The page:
Keys to Making Retirement Easier and More Fun

Let’s Take a Minute to talk about retirement as a major life change. One that need not be as challenging as it so often is.

  • The transition to retirement is one of the major stressors of life. Thus, it is a major contributor to rising world-wide rates of anxiety and depression. Mostly because few prepare for it. Especially men, who are socially conditioned to suppress, even deny, their retirement-related emotions, which often leads to chronic depression.
  • The Good News is that most people can and do eventually make the transition to a successful retirement. Men included, though men and women typically do so differently. To paraphrase Home Depot, “You too can do it. We can help.”
  • The key to improving the transition to retirement is understanding and accepting it as both a life event and a life stage. One with blessings and benefits typically unrecognized and /or unavailable in younger adulthood. And preparing for both.

Few people go on a trip without preparing. Yet we commonly expect to move into a 20+ year retirement with scant attention paid to what we will do in it, or with it, or why. Although many people prudently check their finances, too few think about much else. Especially how they expect to live in and enjoy their new life in profoundly new circumstances.

There is widespread agreement that few people are prepared for the number, scope, type, and magnitude of changes retirement brings. Which goes a long way to understanding why so many find it anxiety-inducing. Particularly those whose temperament is to simply think they can just leave work on their last day, walk out, and wing it; believing they can and will “figure it out” on the fly.

Empirical evidence suggests men are particularly unprepared for the new socio-economic realities that come with retirement, either as a life event or a whole new life phase: not a simple extension of what has preceded. Moreover, experience affirms men and women have different expectations of retirement, and handle its issues and challenges differently. Mostly because retirement is much more than simply not working.

Most of the stress associated with retirement is due to a miss-match of expectations in this new reality. Simply put, many people typically expect retirement to be more or less a continuation of their middle age adulthood. Or a permanent vacation. It isn’t!! This misfit between expectations, based on what was and new changed circumstances, seems to be the psycho-emotional base of the anxiety and tension—even depression—that so many people associate with, and/or experience in retirement. The good news is that this mis-match can be significantly improved, relatively quickly.

One way or another we were all educated and/or trained for our adult careers. But few have been similarly educated or trained for retirement. Which is why most retirement-related anxieties are significantly reduced when people make a conscious choice to make up for that deficit. Before you retire it is wise to get a broad-brush sense of the new life responsibilities, necessities, and opportunities that arise in retirement. If you are already retired and find yourself feeling conflicted, anxious, or depressed in this new life phase, it is equally wise to acknowledge your angst and get help to make life better.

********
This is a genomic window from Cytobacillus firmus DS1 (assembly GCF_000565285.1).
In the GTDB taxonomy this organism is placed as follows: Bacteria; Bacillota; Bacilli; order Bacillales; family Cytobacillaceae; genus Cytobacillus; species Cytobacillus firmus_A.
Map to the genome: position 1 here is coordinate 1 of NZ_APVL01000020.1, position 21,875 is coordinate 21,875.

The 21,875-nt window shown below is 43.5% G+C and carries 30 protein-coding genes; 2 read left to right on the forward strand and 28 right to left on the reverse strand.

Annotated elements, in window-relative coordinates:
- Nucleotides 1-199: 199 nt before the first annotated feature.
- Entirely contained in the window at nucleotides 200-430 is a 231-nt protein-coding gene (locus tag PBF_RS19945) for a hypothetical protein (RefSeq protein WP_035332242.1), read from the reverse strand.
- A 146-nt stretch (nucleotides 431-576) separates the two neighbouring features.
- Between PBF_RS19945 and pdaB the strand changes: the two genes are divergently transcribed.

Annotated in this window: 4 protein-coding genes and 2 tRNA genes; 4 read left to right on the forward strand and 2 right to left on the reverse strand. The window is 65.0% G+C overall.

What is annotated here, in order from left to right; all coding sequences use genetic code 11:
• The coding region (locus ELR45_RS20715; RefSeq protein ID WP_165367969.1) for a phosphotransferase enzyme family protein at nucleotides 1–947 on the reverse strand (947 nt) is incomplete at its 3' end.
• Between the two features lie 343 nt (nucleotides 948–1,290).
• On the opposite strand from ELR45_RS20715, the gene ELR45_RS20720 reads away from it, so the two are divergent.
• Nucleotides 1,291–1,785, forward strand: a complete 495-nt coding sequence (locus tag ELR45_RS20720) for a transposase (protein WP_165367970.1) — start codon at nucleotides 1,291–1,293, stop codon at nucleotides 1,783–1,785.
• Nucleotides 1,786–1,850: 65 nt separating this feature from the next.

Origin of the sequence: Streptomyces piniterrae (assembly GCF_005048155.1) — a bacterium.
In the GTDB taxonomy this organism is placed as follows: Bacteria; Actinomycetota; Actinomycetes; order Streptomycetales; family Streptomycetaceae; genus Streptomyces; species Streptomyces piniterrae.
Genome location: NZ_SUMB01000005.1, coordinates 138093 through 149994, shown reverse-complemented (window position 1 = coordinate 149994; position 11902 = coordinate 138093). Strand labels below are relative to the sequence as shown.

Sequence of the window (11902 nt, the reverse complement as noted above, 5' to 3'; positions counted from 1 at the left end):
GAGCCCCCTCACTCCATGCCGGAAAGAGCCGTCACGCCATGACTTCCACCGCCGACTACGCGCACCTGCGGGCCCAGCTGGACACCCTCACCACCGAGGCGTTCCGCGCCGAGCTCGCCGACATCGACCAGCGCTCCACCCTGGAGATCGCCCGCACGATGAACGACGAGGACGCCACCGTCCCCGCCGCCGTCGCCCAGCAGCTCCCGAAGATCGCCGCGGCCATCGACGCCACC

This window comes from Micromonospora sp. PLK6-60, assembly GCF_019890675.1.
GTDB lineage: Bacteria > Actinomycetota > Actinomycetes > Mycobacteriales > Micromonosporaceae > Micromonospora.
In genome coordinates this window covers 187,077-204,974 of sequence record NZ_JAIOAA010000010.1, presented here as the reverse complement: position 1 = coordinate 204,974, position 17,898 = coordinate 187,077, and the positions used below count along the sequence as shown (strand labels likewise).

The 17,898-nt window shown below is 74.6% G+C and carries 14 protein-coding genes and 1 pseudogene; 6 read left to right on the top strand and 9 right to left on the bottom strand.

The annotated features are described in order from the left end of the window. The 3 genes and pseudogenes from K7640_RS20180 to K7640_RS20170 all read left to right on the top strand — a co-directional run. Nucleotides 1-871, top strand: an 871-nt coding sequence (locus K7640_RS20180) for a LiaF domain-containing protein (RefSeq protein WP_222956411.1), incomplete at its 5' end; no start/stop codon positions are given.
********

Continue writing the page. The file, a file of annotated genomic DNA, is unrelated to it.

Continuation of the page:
Experience affirms that people who carefully consider their expectations, passions, and long-term goals typically enjoy a more contented and fulfilling retirement. Often this includes identifying and crafting a new sense of future based on renewed purpose, and being motivated to actively grow into it. One that provides a satisfying life-giving answer to the question, “What will motivate me to get out of bed in the morning? And what interesting thing(s) do I will I do after I get up?” For everyone this will be different.

To this end, we offer a variety of workshops to help people envision and craft a life-enriching vision of their retirement and begin to make a successful transition to it. We also offer private coaching for those dealing with particular issues and challenges. Most of which have roots in their family of origin. In addition, we offer a free, no obligation, 30-minute consultation to those who wish to privately assess their retirement issues. Click here to request your appointment.

Together, our programs are based on various integrated facets of our sense of Conscious Aging as a Spiritual Practice (CASP). We have helped many hundreds of people using this approach in a variety of settings to improve their experience of retirement and age well. It is a well received amalgam of psycho-spiritual coaching, pragmatic socio-economic considerations, and spiritual companionship.  Check out our website and see for yourself if it can help you too.

In sum, experience affirms that hobbies and the occasional vacation don’t usually suffice to fill eight hours a day every day for 20+ years.  Also, that travel wears thin for most people—even for those with unlimited resources. Learning to recognize, understand, and experience the blessings of retirement goes a long way to overcoming the anxiety and malaise so many people experience more than is necessary in retirement. Conscious preparation for a new life, and willingness to repair damaged life, is the key. For as Carl Jung said, “without consciousness things go less well.”

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